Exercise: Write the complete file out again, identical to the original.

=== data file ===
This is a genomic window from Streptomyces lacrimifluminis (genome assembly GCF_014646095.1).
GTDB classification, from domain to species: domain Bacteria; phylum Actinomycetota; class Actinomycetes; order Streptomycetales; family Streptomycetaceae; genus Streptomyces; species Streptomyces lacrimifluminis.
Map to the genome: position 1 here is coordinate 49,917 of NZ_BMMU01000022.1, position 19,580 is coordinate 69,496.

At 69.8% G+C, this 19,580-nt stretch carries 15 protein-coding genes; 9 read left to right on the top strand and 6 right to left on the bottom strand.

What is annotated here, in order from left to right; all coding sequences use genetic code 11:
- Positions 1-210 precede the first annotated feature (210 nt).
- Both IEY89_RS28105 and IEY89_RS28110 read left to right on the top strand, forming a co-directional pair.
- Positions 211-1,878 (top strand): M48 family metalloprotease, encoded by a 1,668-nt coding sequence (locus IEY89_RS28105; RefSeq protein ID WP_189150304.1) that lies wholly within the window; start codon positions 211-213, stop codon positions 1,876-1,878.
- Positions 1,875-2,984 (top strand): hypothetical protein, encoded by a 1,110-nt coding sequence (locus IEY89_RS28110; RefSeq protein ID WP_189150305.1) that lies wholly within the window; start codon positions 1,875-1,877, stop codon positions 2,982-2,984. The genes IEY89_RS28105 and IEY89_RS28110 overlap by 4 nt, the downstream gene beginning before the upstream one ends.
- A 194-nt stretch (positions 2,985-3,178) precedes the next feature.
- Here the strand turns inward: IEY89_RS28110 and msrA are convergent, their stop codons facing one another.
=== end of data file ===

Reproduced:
This is a genomic window from Streptomyces lacrimifluminis (genome assembly GCF_014646095.1).
GTDB classification, from domain to species: domain Bacteria; phylum Actinomycetota; class Actinomycetes; order Streptomycetales; family Streptomycetaceae; genus Streptomyces; species Streptomyces lacrimifluminis.
Map to the genome: position 1 here is coordinate 49,917 of NZ_BMMU01000022.1, position 19,580 is coordinate 69,496.

At 69.8% G+C, this 19,580-nt stretch carries 15 protein-coding genes; 9 read left to right on the top strand and 6 right to left on the bottom strand.

What is annotated here, in order from left to right; all coding sequences use genetic code 11:
- Positions 1-210 precede the first annotated feature (210 nt).
- Both IEY89_RS28105 and IEY89_RS28110 read left to right on the top strand, forming a co-directional pair.
- Positions 211-1,878 (top strand): M48 family metalloprotease, encoded by a 1,668-nt coding sequence (locus IEY89_RS28105; RefSeq protein ID WP_189150304.1) that lies wholly within the window; start codon positions 211-213, stop codon positions 1,876-1,878.
- Positions 1,875-2,984 (top strand): hypothetical protein, encoded by a 1,110-nt coding sequence (locus IEY89_RS28110; RefSeq protein ID WP_189150305.1) that lies wholly within the window; start codon positions 1,875-1,877, stop codon positions 2,982-2,984. The genes IEY89_RS28105 and IEY89_RS28110 overlap by 4 nt, the downstream gene beginning before the upstream one ends.
- A 194-nt stretch (positions 2,985-3,178) precedes the next feature.
- Here the strand turns inward: IEY89_RS28110 and msrA are convergent, their stop codons facing one another.